Some say that studying/reviewing torah online can be harmful as there are many unreliable sites, but i see that torah.org, chabad, etc are reliable ones. Can anyone recommend how to best learn Torah online, safely?

  • you really need to start providing specific citations for your questions. Who specifically are the "Many" that you mention? – Yaacov Deane Apr 12 '16 at 16:34
  • Not sure what the question means. One cant make one's own issurim. Speaking personally studying from a screen and not from printed paper isnt the same. – newcomer Apr 12 '16 at 16:45
  • I think that it is a question, but not explained enough. Perhaps the point is the fact that using internet is a problem for people because they can reach harmfull topics. But some people work through internet and use internet, for these people learning torah in internet is obviously not a problem. The question demonstrates a lake of subtlety but is good. – kouty Apr 13 '16 at 11:26
  • Yamin, i edited it a bit to be clearer. Please check that this is what you really meant to ask. – Scimonster Apr 13 '16 at 18:49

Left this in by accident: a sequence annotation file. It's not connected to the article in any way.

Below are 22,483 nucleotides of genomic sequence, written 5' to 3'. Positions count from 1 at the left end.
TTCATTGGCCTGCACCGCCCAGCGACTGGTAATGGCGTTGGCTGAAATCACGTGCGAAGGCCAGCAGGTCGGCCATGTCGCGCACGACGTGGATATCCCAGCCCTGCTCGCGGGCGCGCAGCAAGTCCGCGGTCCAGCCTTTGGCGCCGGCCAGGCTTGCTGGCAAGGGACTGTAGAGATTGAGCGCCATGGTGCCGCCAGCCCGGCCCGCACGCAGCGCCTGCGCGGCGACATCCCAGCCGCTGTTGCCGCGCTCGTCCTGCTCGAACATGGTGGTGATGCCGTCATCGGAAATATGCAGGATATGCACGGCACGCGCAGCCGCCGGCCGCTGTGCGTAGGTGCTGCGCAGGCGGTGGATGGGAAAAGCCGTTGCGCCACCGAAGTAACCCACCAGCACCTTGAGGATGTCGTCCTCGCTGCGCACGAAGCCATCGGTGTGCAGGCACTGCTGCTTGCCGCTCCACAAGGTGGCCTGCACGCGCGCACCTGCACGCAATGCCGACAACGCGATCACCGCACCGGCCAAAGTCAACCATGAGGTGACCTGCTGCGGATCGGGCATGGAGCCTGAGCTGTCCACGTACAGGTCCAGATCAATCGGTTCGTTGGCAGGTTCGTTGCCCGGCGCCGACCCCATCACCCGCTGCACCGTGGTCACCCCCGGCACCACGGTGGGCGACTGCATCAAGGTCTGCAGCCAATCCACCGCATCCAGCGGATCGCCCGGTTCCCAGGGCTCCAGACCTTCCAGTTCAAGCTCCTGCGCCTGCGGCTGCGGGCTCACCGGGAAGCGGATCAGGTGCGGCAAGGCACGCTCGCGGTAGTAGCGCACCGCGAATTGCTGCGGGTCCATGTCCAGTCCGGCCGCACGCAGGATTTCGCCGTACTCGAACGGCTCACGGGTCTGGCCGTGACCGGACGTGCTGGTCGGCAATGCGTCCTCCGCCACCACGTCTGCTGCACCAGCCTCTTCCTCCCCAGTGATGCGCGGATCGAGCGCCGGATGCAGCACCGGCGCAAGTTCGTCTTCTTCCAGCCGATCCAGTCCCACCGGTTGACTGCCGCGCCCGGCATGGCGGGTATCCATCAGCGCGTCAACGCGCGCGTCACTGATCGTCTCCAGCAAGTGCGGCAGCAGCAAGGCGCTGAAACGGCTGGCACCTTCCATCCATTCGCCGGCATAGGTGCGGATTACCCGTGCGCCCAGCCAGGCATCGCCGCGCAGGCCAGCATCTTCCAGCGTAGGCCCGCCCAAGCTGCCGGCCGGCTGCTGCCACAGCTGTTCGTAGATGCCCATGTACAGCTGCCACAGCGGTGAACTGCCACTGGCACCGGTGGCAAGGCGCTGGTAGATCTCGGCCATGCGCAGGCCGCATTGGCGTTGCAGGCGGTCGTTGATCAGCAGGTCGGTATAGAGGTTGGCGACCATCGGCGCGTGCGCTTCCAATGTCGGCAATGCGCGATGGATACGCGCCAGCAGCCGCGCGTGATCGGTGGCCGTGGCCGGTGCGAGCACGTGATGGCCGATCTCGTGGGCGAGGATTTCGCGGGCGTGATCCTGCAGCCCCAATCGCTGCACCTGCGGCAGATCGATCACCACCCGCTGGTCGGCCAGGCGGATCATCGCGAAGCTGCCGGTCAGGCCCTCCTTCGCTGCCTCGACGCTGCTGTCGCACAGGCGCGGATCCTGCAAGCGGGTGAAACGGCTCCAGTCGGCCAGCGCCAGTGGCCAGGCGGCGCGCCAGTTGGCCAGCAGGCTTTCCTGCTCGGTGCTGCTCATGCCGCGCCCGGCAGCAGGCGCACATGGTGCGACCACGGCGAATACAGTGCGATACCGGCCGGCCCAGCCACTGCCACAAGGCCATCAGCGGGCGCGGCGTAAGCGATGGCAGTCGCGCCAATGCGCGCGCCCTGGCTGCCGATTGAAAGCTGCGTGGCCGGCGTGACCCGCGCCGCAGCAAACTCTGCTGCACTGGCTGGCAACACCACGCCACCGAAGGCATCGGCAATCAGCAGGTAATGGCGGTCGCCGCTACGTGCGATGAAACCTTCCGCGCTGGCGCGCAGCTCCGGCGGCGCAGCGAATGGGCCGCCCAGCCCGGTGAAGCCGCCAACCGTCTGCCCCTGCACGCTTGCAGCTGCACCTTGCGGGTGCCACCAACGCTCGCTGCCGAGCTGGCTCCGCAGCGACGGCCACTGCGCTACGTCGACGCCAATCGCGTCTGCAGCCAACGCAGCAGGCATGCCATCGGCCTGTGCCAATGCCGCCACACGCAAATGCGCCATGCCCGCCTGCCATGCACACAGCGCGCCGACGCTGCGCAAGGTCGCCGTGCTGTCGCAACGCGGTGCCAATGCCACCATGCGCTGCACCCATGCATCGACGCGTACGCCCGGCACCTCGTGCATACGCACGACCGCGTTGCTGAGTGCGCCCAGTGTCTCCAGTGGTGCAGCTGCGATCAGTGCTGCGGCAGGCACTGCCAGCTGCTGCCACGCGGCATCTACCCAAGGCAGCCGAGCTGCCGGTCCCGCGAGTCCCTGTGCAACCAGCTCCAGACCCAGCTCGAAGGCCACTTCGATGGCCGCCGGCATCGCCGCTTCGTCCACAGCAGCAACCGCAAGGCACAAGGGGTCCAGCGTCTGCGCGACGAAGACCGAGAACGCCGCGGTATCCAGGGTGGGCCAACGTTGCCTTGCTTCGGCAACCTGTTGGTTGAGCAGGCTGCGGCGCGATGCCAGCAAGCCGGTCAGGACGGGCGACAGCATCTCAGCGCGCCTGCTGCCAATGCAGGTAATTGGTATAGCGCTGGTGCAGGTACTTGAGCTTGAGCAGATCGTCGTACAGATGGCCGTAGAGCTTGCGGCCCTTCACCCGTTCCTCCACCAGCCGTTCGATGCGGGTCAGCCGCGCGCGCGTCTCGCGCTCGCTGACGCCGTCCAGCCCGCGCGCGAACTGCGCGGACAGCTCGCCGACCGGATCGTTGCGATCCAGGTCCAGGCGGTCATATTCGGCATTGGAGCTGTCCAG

I have to refute your premise. View the numerous yeshivot that post shiurim online. As a matter of fact, several programs such as web yeshiva not only place shiurim online but offer semicha (Rabbinical ordination) by studying online.

I've listed just a small sample of what's out there. You mention Chabad.org. I assume, then, that you have visited parts of their site and noticed how many shiurim such as Ramba"m, Tanya, parsha and others are on their site. A number of rabbis have put this together, no?

Apparently, there are, then, many rabbis that are allowing studying Torah online! Among them - Chabad rabbis!

In my neighborhood, I deal with 3 different rabbis on a frequent basis. Additionally, two others that I speak to frequently run yeshivot. All of them give numerous shiurim, and I know that they get much of their own materials from the web. The two that are Roshei yeshiva encourage their own students to use the web to find Divrei Torah and they as well as the rebbes who teach there tell their students to do the same. So, it seems to me that you have in my neighborhood alone, close to 100 rabbis using and encouraging others to study Torah on the web. If you expand this statistic to what occurs in many other neighborhoods throughout the U.S., I think that you will have a few thousand.

The Torah (I assume that's what you mean by "our book") of course has no reference to the web for one main reason. The web didn't exist at the time the Torah was given.

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